Figure 3: Example of Well Construction With Use of Hollow-Stem Auger in Conjunction with Drilling (Scheduled to be Abandoned Not Later than 30 Days After Completion of Structural Stage)

Figure 3 shows a cross-sectional diagram of an example of an uncased test hole or dewatering well constructed with use of hollow-stem auger in conjunction with drilling that is scheduled to be abandoned not later than 30 Days after completion of the structural stage. See below for description.

This figure is not to scale, is for illustrative purposes for this technical bulletin only, and does not necessarily represent full compliance with the requirements found in the Wells Regulation.

The example shows construction of a well using a hollow stem auger through an unconsolidated material to the top of the bedrock. The auger’s pilot assembly was removed in the borehole. The remainder of the well has been constructed using some drilling equipment through bedrock to a water bearing fracture. A secure watertight cover (e.g., steel lid and collar) has been placed at the ground surface over the open hole. The ground surface beside the cover and collar has been mounded to prevent the ponding of water in the vicinity of the well.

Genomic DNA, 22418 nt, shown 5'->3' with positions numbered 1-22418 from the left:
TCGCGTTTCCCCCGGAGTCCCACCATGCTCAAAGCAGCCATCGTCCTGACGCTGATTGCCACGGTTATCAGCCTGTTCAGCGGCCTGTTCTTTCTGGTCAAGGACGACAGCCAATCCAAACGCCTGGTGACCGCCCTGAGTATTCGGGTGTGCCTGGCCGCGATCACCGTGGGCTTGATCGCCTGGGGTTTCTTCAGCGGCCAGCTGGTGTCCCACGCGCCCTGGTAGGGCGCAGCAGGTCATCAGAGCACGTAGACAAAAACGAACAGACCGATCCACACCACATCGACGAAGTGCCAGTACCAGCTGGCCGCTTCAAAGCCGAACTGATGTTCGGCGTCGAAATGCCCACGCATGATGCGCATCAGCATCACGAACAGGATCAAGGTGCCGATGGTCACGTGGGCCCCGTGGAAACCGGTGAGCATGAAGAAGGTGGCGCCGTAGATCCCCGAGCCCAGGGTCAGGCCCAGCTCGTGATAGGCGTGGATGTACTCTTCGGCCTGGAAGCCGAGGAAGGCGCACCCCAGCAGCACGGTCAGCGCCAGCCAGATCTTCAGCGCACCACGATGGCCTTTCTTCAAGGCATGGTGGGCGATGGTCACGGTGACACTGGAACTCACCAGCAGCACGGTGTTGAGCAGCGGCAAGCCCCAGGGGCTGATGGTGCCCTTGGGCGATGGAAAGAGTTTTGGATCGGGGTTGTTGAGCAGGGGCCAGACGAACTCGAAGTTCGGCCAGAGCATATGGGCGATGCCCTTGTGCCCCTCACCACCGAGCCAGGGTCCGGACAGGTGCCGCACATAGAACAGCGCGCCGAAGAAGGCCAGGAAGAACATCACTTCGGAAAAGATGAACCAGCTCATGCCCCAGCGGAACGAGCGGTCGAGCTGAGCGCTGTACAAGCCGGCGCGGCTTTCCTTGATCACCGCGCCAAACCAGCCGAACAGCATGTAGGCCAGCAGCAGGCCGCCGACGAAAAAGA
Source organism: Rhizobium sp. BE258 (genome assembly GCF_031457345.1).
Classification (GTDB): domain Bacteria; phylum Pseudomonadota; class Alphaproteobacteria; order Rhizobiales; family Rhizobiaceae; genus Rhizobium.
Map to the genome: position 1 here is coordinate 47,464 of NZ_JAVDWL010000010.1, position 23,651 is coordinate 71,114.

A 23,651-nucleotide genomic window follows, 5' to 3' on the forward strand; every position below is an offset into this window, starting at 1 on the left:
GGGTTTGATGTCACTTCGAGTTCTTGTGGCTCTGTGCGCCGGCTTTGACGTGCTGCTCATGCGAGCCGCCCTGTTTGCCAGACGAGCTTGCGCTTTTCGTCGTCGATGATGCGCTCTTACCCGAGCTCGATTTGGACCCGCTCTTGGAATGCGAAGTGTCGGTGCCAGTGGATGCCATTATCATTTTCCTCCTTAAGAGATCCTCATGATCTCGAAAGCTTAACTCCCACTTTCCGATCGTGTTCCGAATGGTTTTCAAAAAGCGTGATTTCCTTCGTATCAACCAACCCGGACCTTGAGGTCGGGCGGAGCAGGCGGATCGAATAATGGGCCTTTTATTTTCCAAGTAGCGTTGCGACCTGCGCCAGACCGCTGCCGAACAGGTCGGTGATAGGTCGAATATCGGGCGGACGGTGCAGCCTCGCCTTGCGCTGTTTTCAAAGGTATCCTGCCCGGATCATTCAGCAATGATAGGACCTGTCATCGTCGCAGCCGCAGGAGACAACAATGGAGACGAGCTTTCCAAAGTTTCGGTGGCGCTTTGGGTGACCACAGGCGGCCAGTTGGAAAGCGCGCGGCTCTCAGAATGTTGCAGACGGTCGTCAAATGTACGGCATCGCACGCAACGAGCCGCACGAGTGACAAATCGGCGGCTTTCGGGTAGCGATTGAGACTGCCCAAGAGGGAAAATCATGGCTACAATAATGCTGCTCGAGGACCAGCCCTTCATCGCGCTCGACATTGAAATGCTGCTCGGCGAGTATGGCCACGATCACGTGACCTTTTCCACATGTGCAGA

There are two notes below the diagram.

Note 1 states this figure shows an example where it may be possible to auger through the overburden, but not the entire desired depth of the well. In this example, a hollow stem auger has created a hole through the overburden. A drilling system has been used to complete the remainder of the hole in the bedrock.

Note 2 states the well cover must be placed securely on the well and placed in a manner to prevent the entry of surface water and other foreign materials whenever the test hole or dewatering well is left unattended. The well cover could consist of a water tight steel cover and lid as shown.

PIBS 9617e


Footnotes

Updated: June 29, 2021
Published: November 14, 2016